Hope you have a great week.
Marion Black, CEO
ReCreation Foundation, Inc.
dba Conversations with God Foundation
PS: My email is marion@CwG.org or my cell number is (541) 301-0365
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Questions and Comments from CwG Readers
Dear Mr. Walsch,
Thank you for being the vehicle through which the CwG material has been transmitted to the rest of the world. It has been said that many are called but few are chosen. Clearly you have been one who has been chosen, or perhaps it is more correct to say you are one who chose. It’s also been said that it is better to light one candle than to curse the darkness. Well, my friend, the light from your candle has already touched over a million souls…and you have only just begun.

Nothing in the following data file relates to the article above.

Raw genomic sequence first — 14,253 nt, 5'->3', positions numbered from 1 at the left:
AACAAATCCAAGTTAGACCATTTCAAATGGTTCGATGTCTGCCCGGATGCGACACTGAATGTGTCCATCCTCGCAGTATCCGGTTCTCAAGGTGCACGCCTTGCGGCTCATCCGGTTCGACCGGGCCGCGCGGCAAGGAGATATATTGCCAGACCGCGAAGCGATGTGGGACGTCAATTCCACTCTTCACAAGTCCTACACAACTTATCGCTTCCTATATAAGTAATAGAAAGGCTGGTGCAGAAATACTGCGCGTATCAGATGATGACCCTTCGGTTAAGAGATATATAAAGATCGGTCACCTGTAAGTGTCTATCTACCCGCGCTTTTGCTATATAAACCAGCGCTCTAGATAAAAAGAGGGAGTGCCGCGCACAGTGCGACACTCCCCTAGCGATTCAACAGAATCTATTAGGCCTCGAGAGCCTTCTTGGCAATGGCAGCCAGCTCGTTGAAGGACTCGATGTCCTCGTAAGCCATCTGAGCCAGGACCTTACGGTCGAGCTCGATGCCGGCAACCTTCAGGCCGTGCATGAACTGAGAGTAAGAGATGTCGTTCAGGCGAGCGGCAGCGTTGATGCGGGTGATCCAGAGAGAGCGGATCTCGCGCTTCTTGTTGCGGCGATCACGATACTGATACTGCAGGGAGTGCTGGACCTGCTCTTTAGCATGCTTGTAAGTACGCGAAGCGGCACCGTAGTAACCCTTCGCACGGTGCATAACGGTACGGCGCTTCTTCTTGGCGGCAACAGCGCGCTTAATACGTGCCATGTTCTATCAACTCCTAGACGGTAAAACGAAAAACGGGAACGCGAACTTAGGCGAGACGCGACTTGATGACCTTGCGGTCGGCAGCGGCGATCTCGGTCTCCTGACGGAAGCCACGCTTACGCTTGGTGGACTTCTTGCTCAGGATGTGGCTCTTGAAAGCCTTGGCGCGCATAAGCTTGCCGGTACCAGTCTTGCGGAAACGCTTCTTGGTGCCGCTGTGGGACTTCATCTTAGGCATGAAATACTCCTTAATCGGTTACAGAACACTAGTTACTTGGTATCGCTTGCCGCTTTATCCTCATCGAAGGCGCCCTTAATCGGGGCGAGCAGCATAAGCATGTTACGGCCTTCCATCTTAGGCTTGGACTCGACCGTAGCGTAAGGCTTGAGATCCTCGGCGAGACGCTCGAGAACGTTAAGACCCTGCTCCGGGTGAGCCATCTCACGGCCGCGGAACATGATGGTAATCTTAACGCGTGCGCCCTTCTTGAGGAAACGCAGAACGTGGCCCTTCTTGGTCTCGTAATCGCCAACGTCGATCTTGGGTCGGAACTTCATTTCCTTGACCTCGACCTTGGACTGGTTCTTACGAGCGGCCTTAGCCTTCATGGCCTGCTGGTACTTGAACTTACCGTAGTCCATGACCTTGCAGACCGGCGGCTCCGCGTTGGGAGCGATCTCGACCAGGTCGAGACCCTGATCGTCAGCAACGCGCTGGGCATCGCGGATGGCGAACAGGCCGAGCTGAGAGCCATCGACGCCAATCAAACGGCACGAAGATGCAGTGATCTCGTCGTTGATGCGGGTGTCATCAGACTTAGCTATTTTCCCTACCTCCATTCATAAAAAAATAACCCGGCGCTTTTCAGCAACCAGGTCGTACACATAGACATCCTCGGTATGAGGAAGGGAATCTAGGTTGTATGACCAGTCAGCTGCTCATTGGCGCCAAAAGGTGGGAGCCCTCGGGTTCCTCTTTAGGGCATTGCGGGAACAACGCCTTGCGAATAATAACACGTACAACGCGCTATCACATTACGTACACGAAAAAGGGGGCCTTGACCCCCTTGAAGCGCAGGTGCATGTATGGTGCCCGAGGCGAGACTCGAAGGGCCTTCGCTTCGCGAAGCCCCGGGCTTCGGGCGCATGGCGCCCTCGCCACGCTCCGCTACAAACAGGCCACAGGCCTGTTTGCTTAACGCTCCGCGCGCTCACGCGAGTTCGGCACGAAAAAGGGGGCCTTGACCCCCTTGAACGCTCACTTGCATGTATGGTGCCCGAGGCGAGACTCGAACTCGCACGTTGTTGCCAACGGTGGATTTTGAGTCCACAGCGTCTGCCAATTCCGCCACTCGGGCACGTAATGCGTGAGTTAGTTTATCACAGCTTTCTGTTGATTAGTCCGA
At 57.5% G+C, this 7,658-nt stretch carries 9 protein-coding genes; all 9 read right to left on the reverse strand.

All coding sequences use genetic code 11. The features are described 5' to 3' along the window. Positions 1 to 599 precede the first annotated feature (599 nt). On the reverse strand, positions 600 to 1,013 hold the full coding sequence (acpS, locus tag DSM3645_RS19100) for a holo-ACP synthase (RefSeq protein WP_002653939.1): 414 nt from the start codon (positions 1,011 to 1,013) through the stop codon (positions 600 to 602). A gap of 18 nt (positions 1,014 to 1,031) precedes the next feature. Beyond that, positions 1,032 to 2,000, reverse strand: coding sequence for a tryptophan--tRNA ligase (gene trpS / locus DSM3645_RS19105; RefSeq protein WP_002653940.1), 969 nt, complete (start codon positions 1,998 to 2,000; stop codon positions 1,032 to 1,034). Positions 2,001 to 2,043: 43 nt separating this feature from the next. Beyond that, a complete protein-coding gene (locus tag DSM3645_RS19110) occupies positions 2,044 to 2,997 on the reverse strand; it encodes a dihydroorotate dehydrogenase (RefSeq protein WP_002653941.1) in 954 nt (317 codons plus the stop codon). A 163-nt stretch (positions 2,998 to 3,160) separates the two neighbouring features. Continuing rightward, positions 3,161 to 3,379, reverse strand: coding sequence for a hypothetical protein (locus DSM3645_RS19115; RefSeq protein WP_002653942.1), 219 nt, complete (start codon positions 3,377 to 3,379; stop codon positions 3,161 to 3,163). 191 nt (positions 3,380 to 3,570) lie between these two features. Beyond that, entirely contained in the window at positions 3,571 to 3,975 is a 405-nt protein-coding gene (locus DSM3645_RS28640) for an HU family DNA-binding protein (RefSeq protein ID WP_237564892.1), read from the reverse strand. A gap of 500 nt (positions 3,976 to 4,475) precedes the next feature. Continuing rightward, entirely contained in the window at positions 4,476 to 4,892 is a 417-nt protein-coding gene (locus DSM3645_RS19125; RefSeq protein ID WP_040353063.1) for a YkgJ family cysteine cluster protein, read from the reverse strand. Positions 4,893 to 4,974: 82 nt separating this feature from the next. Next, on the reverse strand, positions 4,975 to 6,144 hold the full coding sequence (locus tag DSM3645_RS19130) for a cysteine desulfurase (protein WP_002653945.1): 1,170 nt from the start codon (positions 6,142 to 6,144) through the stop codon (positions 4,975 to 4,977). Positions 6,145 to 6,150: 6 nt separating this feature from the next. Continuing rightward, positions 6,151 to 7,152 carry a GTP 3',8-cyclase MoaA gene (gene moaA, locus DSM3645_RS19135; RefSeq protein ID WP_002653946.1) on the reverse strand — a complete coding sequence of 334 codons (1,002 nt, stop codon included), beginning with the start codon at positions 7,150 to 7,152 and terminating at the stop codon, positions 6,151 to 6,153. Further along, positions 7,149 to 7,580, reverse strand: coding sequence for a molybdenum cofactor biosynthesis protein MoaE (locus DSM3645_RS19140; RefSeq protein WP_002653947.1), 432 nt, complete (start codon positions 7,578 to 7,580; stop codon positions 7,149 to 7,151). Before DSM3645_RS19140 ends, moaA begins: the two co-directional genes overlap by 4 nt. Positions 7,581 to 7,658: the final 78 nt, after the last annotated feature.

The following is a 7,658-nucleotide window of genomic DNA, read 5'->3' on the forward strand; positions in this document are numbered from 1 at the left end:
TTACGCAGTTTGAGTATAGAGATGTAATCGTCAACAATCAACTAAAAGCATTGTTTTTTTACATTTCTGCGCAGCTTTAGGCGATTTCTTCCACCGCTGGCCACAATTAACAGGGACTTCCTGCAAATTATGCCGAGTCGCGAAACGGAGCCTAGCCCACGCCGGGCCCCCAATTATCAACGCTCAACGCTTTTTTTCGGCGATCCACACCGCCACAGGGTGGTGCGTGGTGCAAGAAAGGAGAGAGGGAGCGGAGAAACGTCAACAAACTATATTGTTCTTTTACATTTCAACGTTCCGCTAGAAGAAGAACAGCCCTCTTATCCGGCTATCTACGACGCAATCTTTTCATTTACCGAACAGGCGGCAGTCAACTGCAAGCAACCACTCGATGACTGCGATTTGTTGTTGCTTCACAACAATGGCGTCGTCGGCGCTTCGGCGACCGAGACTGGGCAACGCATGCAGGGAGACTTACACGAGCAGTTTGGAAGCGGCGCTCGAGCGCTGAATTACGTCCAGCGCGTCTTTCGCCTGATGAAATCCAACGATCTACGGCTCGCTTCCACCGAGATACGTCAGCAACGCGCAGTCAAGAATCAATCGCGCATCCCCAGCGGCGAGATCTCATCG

Basically, I have one question. I am asking your assistance for further clarification, too. In CwG God said through you that in life there is nothing to learn per se. We are here to remember, to remember who and what we truly are. Well, as you have said, there is really nothing new in CwG. All this information has been given to us again and again by God. I recognize much of it. However, for me this last statement is new. So new, in fact, it represents a major paradigm shift. I was taught this, and as a spiritual counselor, teacher, healer, etc., I have passed this lesson along many times. That is, this is “school house earth,” and we are here to learn our soul lessons. We get to do them over and over again until we get them right, too. Then we go on to the next level, etc., until ultimately we return once more to the source—that is, we become one with God again.
It is said that experience is the best teacher. The “school house earth” paradigm has not only been my understanding and belief, it has been my experience, too. The “school house earth” concept worked. How can it be transitioned into “remembering”?